Movie Review: “Marshall” Is A Fair And Fantastic Look At Racism In The 1940s

“Never has a conceited man been as charming as Chadwick Boseman playing Thurgood Marshall. He refuses to bow down to the enemy. He also refuses to believe if one apple is bad the whole tree is bad.”


 

“Marshall” tells the story about a young Thurgood Marshall, the first African-American Supreme Court Justice, as he battles through one of his career-defining cases.

Chadwick Boseman (known for his role as Black Panther) becomes a legend in the new courtroom movie “Marshall.” His role as Thurgood Marshall tells the true story of a black man who not only becomes a civil rights attorney but also the first African American to be a Supreme Court Justice. Chadwick breathes life into this flawed script and brings about a beauty, and a humor to the simplistic plot. Many movies have focused on the injustice of a black man accused of harming a white person, a topic still making headlines today, the one that comes most readily to mind is “To Kill a Mockingbird.” Other elements make this film stand out, such as Jewish Lawyer Sam Friedman (Josh Gad) during World War II, and white woman Eleanor Strubing (Kate Hudson) with a heartbreaking story rendering neither party innocent or completely guilty.

Thurgood Marshall is a civil rights attorney for the NAACP in New York. He gets called to a case in Connecticut to defend Joseph Spell (Sterling K. Brown), who has been accused of raping his employer, Eleanor Strubing. First Marshall has to find a white lawyer to partner up with him as the judge will not allow him to speak in the trial. Enter Sam Friedman as co-counsel. Sam has no experience in criminal law and starts out as Marshall’s puppet to help clear Spell. The character of Marshall is shown from the moment he is on stage. A conceited man with far more confidence than was afforded those of African descent in the 1940s. Upon meeting Spell, Marshall insists he will not serve a guilty black man. When Spell proclaims his innocence, Thurgood takes the case and sets himself on a mission not to just prove Spell innocent but to highlight the injustice of American courts when the person on trial is a man of color.

Friedman fights against serving as Marshall’s co-counsel. As a Jewish insurance attorney during World War II, with plenty on his plate, Friedman has no desire to be in the limelight. Friedman quickly learns the case is not about Joseph Spell or the potential victim, but about civil rights. He steps up his game as lead counsel and learns how much he has in common with the defendant. The two are considered of lesser value by both the presiding judge and the plaintiff’s lawyer Morris, who is hellbent on hanging Joseph Spell despite flaws in his client Eleanor’s case. Mrs. Strubing claims to have been forcibly raped by Spell and was then thrown over a bridge to die. Spell claims rape was not involved, both parties were willing participants. He also states Eleanor, upon realizing the ramifications of her actions, tried to kill herself by jumping off the bridge.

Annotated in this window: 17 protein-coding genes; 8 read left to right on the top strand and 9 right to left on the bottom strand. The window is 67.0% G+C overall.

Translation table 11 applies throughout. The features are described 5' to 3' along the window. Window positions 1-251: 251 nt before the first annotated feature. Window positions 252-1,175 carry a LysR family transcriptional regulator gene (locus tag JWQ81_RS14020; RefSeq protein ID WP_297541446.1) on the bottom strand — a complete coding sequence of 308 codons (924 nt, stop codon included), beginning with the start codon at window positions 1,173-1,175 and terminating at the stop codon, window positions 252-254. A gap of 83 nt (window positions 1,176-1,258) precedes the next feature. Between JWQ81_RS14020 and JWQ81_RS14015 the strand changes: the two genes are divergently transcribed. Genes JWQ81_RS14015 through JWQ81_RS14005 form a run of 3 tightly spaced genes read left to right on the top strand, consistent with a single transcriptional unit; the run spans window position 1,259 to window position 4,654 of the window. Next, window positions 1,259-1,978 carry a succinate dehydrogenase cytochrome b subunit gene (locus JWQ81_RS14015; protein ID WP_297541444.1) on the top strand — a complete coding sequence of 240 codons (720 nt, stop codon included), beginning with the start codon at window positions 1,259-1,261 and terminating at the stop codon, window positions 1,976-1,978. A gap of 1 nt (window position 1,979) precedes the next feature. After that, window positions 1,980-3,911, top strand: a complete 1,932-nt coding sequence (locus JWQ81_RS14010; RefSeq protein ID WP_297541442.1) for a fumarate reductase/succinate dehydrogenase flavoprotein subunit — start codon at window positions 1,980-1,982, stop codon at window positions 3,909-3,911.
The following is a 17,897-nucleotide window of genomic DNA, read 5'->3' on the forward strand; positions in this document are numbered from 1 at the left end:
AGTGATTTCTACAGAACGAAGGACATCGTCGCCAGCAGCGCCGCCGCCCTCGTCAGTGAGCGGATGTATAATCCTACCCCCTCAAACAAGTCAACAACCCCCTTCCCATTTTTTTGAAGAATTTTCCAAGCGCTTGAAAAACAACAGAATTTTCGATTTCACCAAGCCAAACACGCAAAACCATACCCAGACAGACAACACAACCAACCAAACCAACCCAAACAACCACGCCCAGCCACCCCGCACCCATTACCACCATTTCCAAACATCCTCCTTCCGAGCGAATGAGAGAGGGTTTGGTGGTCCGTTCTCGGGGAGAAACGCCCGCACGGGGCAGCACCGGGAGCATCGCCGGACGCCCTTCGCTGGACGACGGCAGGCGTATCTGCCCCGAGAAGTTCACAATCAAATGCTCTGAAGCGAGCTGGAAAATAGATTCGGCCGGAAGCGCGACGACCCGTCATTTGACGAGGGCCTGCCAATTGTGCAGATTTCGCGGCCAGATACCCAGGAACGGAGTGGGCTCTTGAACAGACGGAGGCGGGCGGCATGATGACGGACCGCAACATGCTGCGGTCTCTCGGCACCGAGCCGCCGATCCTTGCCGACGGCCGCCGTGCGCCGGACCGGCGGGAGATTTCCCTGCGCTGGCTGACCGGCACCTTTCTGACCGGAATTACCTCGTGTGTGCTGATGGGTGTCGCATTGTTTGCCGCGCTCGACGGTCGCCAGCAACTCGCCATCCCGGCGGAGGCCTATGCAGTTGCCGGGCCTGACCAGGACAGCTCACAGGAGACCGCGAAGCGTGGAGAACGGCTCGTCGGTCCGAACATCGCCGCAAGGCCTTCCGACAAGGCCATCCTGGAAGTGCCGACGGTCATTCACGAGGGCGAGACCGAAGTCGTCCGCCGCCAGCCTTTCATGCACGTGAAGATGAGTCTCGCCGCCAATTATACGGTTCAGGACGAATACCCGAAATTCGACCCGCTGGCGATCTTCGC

With a doctor willing to lie on the stand and a few lies from the defendant, Attorney Morris believes he has this case won before the jury is chosen. When the trial highlighted holes in Eleanor’s story, even Morris has to accept the case is about a woman trying to avoid harm from an abusive husband. He tries to offer several deals, which Marshall counsels his client against. He does not defend guilty men and he does not lose. The question remains, will the jury find for the white woman with a heartbreaking story or a black man already guilty because of the color of his skin?

I was not impressed with the role written for Sterling Brown. I know this man to be an intelligent person from other roles (“This is Us,” “Army Wives”) and yet in this role, he portrays a blank-eyed man who is simply a figurehead for a bigger agenda. Brown owned his character though, putting his full talent into the limited role. Kate Hudson was unremarkable in this film, I am sad to say. She is a talented actress but failed to fully sell her character. Her beauty and ability to cry on demand were all that was really needed for this part as the real stars were neither the defendant or the plaintiff but the lawyers fighting for their cause. I cannot say enough about the on-screen abilities of both Josh Gad and Chadwick Boseman. Their chemistry was what held this uncomplicated plot together.

Never has a conceited man been as charming as Chadwick Boseman playing Thurgood Marshall. He refuses to bow down to the enemy. He also refuses to believe if one apple is bad the whole tree is bad. He respected those who served justice. The beauty of this entire film is the ability to show racism as truth without accusing everyone as guilty of the crime. Thurgood is portrayed as the role model he was for his inability to be backed into a corner by a system meant to destroy him. Despite the flaws in the plot and semi-lacking characters, this movie is still worth watching just to see Boseman and Gad onscreen together with their heartfelt humor and quick wit.

In theaters Friday, October 13th


 

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